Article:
January 30, 2018
Apple users were met with controversy over winter break after the company admitted that to a software feature in the iPhone 6, 6S and SE that slowed down the phones’ capabilities on Dec. 20.
In a letter, Apple stated that their “goal is to deliver the best experience for customers, which includes overall performance and prolonging the life of their devices,” according to The Verge.
As of Jan. 24, Apple announced a new feature in iOS 11.3 that will allow users to turn off the feature that slows down their phones, according to USA Today.
Lithium-ion batteries are contained within iPhone, which can become “less capable” of supplying the user’s demands and unexpectedly shut the phone down in colder conditions, hence the feature. Apple offered iPhone customers battery replacements for $29 following the controversy.
Customers and UCCS students alike were upset with the company as it seemed like the phones slowed down to encourage users to upgrade to new models. However, some students will still continue to use the products.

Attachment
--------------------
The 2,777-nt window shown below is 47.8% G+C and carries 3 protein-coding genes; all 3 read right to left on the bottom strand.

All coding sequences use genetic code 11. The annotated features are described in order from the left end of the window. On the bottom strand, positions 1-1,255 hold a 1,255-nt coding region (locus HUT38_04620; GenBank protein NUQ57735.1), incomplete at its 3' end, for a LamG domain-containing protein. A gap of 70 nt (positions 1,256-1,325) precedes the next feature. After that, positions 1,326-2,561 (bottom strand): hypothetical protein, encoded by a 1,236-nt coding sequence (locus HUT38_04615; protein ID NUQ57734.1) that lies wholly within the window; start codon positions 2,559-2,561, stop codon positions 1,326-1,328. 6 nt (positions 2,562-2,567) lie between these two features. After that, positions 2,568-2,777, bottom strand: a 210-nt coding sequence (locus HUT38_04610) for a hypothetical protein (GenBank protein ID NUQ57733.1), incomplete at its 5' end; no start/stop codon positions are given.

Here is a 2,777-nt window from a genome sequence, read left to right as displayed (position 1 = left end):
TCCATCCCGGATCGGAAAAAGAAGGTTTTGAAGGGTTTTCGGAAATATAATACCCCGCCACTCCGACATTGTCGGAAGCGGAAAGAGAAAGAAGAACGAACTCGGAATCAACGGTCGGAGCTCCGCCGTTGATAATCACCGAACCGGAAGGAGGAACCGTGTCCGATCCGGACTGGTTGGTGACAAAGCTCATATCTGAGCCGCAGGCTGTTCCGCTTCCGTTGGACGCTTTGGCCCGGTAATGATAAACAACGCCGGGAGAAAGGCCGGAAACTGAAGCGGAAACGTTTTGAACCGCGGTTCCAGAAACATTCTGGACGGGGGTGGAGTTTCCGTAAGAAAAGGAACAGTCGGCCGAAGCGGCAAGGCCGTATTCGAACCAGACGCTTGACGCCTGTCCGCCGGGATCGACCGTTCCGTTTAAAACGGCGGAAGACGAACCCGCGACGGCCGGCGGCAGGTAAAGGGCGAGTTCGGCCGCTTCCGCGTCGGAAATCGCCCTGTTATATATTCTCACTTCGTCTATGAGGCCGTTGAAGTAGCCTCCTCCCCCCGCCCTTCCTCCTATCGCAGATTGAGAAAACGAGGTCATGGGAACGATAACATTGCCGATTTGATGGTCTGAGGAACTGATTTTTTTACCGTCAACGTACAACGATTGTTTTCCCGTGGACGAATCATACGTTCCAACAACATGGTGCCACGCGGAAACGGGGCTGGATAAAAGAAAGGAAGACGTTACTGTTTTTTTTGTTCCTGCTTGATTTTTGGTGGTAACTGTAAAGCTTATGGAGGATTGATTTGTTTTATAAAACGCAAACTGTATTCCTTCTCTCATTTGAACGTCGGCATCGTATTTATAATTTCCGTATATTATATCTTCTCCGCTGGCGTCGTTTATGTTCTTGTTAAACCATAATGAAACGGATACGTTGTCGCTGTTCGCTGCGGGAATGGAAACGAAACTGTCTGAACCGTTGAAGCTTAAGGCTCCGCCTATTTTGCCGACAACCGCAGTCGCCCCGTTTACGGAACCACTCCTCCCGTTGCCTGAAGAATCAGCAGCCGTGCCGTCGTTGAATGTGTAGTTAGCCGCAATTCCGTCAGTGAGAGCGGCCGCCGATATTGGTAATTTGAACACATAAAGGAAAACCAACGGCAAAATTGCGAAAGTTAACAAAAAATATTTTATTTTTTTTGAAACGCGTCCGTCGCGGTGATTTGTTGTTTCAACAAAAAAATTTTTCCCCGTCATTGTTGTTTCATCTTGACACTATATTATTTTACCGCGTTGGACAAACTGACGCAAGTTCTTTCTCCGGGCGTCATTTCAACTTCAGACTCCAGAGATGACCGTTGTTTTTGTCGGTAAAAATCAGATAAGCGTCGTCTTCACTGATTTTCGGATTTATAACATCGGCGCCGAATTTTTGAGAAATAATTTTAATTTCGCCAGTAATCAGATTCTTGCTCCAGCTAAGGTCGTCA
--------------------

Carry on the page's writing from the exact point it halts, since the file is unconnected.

In a poll taken on Twitter asking if this recent scandal discouraged students from buying Apple products, 86 percent answered “No, this did not stop them from buying Apple products.” Only 14 percent answered that “Yes, the scandal stopped them from buying Apple products.”
Instead of criticizing the actions of slowing old iPhones, some students reacted differently to the news.
Rather than focusing on the idea that Apple was untruthful, students like junior blank major Bob Carpenter weren’t surprised by their actions.
“(Apple) won’t build a product that makes it so you never have to buy from them again. But quite frankly, lots of companies do the same thing. It’s a hardware/software issue. At some point, the (new) software will be too much for your phone to handle, and you’ll need to upgrade,” said Carpenter.
Feliz Luna, a senior communication major, was not upset about the feature. Luna will still continue to use Apple products in the hope that Steve Jobs’ honest legacy will still be implemented in future Apple business endeavors.
“I’m not upset about them slowing older iPhones. Logically, it makes sense in trying to control movement of new iPhone products to keep the vast majority operating on the latest technology. The troubling part about the scandal is that Apple wasn’t truthful at the beginning,” said Luna.
The release date for iOS 11.3 has not yet been released.